23 February 2007

Nålebindinger/Nalbindings

I sommers lærte jeg at nålebinde og jeg har eksperimenteret en del med teknikken. Arkæologiske fund af nålebundne beklædningsgenstande begrænser sig stort set til vanter og sokker, men ud fra min erfaring som mangeårig strikker, virker det absurd hvis ikke man har brugt teknikken til andre genstande, hvortil den egnede sig. Selvfølgelig opstår der, især i mere traditionelle samfund, konsensuser om hvordan man tingene bør gøres og hvorfor ("sådan gjorde forfædrene", "sådan gør vi her i vores område", "dette er den passende måde at gøre det på" osv.), men der er stadig plads til udvikling, sålænge den foregår gradvist.

Derfor mener jeg at måderne at nålebinde på og hvilke genstande det blev brugt til var meget forskelligartede og udviklede sig.
Man har sikkert brugt nålebinding, hvor det var den mest velegnede teknik. Det mener jeg er til mindre objekter af den slags, der i dag strikkes og hækles. F.eks. vintertilbehør, kantninger, poser og legetøj.
Jeg mener at vi som udøvere af eksperimentel arkæologi/historisk levendegørelse kan tillade os at eksperimentere med nålebinding af disse genstande.

Hue. Farvet med indigo og krap (picture1):

Halsedisse. Farvet med krap (picture2):
Små poser/tasker. Regner med at sætte snore i til at lukke dem, og små læderhægter på bagsiden, så de kan sidde i bæltet, fra venstre: 1. farvet med krap, 2. indigo og birkeblade og 3. indigo (picture3):

Termokandeskjuler og kopvarmer/anti-brænde-fingre-dims. Er selvfølgelig ikke på nogen måde autentisk (...), men er en praktisk måde at skjule at jeg har en kande dejlig varm the/kaffe stående (picture4):
In English:
This summer I learned to nalbind and I have been experimenting with the technique. Archeologigal findings are mostly restricted to mittens and socks, but from my experience as a knitter through many years, it would be absurd if the technique hadn't been used for other purposes too, for which it was suitable. Of course there will, especially in more traditional societies, arise consensus on how things should be done and why ("that is how our ancestors did", "this is the way we do it in our area", "this is the proper way to do this"), but there is still room for development as long as it is gradual.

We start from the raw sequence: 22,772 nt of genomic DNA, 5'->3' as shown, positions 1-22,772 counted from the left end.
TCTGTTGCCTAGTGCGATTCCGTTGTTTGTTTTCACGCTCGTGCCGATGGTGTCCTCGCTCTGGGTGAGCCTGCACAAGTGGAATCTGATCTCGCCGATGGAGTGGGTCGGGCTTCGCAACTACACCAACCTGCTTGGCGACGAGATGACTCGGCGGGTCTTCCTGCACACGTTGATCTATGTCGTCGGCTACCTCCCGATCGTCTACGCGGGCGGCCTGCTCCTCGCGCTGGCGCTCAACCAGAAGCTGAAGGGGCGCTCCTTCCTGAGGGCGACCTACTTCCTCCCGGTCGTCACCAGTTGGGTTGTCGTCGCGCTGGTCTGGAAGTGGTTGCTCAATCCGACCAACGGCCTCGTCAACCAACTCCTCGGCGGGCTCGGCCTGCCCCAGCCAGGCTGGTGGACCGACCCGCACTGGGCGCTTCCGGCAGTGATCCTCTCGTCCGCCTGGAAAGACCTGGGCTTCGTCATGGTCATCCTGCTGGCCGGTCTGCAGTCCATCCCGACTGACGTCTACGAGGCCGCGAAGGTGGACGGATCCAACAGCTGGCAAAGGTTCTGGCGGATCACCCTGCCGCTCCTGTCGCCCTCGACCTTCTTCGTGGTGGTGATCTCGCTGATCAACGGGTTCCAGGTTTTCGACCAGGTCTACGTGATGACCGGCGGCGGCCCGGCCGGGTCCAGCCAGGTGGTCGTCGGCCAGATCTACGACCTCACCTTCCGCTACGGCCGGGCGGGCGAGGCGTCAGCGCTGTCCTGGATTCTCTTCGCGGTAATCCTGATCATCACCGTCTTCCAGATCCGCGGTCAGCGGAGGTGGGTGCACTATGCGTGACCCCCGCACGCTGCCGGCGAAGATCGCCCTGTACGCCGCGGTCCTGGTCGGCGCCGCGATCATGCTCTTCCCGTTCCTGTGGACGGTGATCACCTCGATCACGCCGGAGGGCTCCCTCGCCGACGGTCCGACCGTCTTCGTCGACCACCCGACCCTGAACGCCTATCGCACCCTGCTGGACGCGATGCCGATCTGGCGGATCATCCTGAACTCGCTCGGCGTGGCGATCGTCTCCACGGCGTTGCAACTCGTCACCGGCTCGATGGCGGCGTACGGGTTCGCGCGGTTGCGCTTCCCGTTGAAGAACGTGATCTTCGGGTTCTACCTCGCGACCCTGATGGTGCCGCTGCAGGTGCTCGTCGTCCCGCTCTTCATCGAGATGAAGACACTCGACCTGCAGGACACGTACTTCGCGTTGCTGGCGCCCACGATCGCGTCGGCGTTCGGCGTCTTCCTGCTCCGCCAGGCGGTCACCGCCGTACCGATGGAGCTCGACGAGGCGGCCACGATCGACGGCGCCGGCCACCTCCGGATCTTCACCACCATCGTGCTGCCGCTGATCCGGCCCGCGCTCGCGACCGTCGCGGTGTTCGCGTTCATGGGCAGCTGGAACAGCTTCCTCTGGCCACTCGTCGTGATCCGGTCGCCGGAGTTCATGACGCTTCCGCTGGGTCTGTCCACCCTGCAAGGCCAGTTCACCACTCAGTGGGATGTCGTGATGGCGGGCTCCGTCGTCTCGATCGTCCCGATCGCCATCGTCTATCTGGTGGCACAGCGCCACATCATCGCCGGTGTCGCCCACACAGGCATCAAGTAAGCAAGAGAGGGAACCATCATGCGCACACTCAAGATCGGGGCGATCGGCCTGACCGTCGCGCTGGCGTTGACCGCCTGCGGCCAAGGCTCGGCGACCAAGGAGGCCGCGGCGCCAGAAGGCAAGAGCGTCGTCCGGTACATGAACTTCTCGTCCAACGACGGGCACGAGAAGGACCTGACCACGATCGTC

Therefore I think that the ways of doing it and which objects it was used for, was diverse and evolved, and that nalbinding has been used where it was the most suitable/useful technique. And I think that is for smaller objects, that is today knitted or crocheted. E.g. winter accessories, edges, bags/purses and toys.
As practitioners of experimental archeology/living history I think that we in good conscience can experiment with nalbinding of these objects.

Picture1: Hat, two-tone yarn dyed with indigo and madder.
Picture2: "Halsedisse", two-tone yarn dyed with madder
Picture3: Bags, from left: 1. dyed with madder, 2. dyed with indigo and birch leaves, 3. indigo Picture4: Thermos flask cover and cup warmer/anti-burn-fingers-gadget. Is of course not in any way authentic (...), but is a good way of hiding that I have a flask of lovely warm tea/coffee with me.

1 comment:

Gullveig said...

Well done! Yes, nalbinding can be used for many neat things.And used all over the world. They found very interesting historical hats in the far east.Done in buttonhole stitch, but with long skips, so you get holes.
Later on they used nalbinding in embroidery too.

I love your green bag. That is such a nice colour.
You are doing a great job. Now that you have been bitten by the nalbinding virus, it will get worse.Soon you will be looking for different stitches. So many out there.. Keep on going.

Hugs from a fellow nalbinder,
Gullveig